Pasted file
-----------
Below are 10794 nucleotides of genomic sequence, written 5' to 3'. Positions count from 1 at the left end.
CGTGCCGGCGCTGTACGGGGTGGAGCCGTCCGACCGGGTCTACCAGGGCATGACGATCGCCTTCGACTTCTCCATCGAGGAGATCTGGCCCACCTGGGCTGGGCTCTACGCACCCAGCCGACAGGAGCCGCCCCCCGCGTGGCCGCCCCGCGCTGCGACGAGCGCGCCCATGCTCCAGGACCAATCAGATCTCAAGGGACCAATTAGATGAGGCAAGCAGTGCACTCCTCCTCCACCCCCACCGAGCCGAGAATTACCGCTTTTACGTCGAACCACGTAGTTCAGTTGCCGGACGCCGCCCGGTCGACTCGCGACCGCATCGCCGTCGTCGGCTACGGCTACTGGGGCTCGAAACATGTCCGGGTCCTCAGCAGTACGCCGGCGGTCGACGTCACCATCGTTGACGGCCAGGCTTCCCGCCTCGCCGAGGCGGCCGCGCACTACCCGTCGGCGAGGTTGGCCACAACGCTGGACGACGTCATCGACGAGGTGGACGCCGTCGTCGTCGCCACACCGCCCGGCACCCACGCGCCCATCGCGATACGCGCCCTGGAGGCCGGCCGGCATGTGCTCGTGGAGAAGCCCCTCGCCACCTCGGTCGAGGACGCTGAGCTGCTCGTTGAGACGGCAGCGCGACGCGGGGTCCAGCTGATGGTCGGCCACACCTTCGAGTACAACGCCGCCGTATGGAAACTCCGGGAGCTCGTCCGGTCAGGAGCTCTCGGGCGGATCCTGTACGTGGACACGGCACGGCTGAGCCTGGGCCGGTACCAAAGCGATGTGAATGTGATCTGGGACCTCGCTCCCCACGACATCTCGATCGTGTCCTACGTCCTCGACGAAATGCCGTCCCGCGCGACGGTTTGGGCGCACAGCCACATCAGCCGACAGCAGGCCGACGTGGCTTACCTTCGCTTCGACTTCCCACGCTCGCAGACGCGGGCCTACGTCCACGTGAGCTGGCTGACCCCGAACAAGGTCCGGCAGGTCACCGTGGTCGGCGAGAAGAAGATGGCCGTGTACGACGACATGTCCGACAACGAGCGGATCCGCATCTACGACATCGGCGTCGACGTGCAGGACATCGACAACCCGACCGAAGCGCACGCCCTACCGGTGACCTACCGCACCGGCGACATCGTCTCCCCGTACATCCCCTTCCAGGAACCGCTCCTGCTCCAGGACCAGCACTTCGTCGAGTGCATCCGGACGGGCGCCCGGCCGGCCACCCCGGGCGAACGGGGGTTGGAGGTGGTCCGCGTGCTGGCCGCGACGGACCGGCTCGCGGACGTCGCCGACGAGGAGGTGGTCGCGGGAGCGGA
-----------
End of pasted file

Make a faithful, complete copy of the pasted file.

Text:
Below are 10794 nucleotides of genomic sequence, written 5' to 3'. Positions count from 1 at the left end.
CGTGCCGGCGCTGTACGGGGTGGAGCCGTCCGACCGGGTCTACCAGGGCATGACGATCGCCTTCGACTTCTCCATCGAGGAGATCTGGCCCACCTGGGCTGGGCTCTACGCACCCAGCCGACAGGAGCCGCCCCCCGCGTGGCCGCCCCGCGCTGCGACGAGCGCGCCCATGCTCCAGGACCAATCAGATCTCAAGGGACCAATTAGATGAGGCAAGCAGTGCACTCCTCCTCCACCCCCACCGAGCCGAGAATTACCGCTTTTACGTCGAACCACGTAGTTCAGTTGCCGGACGCCGCCCGGTCGACTCGCGACCGCATCGCCGTCGTCGGCTACGGCTACTGGGGCTCGAAACATGTCCGGGTCCTCAGCAGTACGCCGGCGGTCGACGTCACCATCGTTGACGGCCAGGCTTCCCGCCTCGCCGAGGCGGCCGCGCACTACCCGTCGGCGAGGTTGGCCACAACGCTGGACGACGTCATCGACGAGGTGGACGCCGTCGTCGTCGCCACACCGCCCGGCACCCACGCGCCCATCGCGATACGCGCCCTGGAGGCCGGCCGGCATGTGCTCGTGGAGAAGCCCCTCGCCACCTCGGTCGAGGACGCTGAGCTGCTCGTTGAGACGGCAGCGCGACGCGGGGTCCAGCTGATGGTCGGCCACACCTTCGAGTACAACGCCGCCGTATGGAAACTCCGGGAGCTCGTCCGGTCAGGAGCTCTCGGGCGGATCCTGTACGTGGACACGGCACGGCTGAGCCTGGGCCGGTACCAAAGCGATGTGAATGTGATCTGGGACCTCGCTCCCCACGACATCTCGATCGTGTCCTACGTCCTCGACGAAATGCCGTCCCGCGCGACGGTTTGGGCGCACAGCCACATCAGCCGACAGCAGGCCGACGTGGCTTACCTTCGCTTCGACTTCCCACGCTCGCAGACGCGGGCCTACGTCCACGTGAGCTGGCTGACCCCGAACAAGGTCCGGCAGGTCACCGTGGTCGGCGAGAAGAAGATGGCCGTGTACGACGACATGTCCGACAACGAGCGGATCCGCATCTACGACATCGGCGTCGACGTGCAGGACATCGACAACCCGACCGAAGCGCACGCCCTACCGGTGACCTACCGCACCGGCGACATCGTCTCCCCGTACATCCCCTTCCAGGAACCGCTCCTGCTCCAGGACCAGCACTTCGTCGAGTGCATCCGGACGGGCGCCCGGCCGGCCACCCCGGGCGAACGGGGGTTGGAGGTGGTCCGCGTGCTGGCCGCGACGGACCGGCTCGCGGACGTCGCCGACGAGGAGGTGGTCGCGGGAGCGGA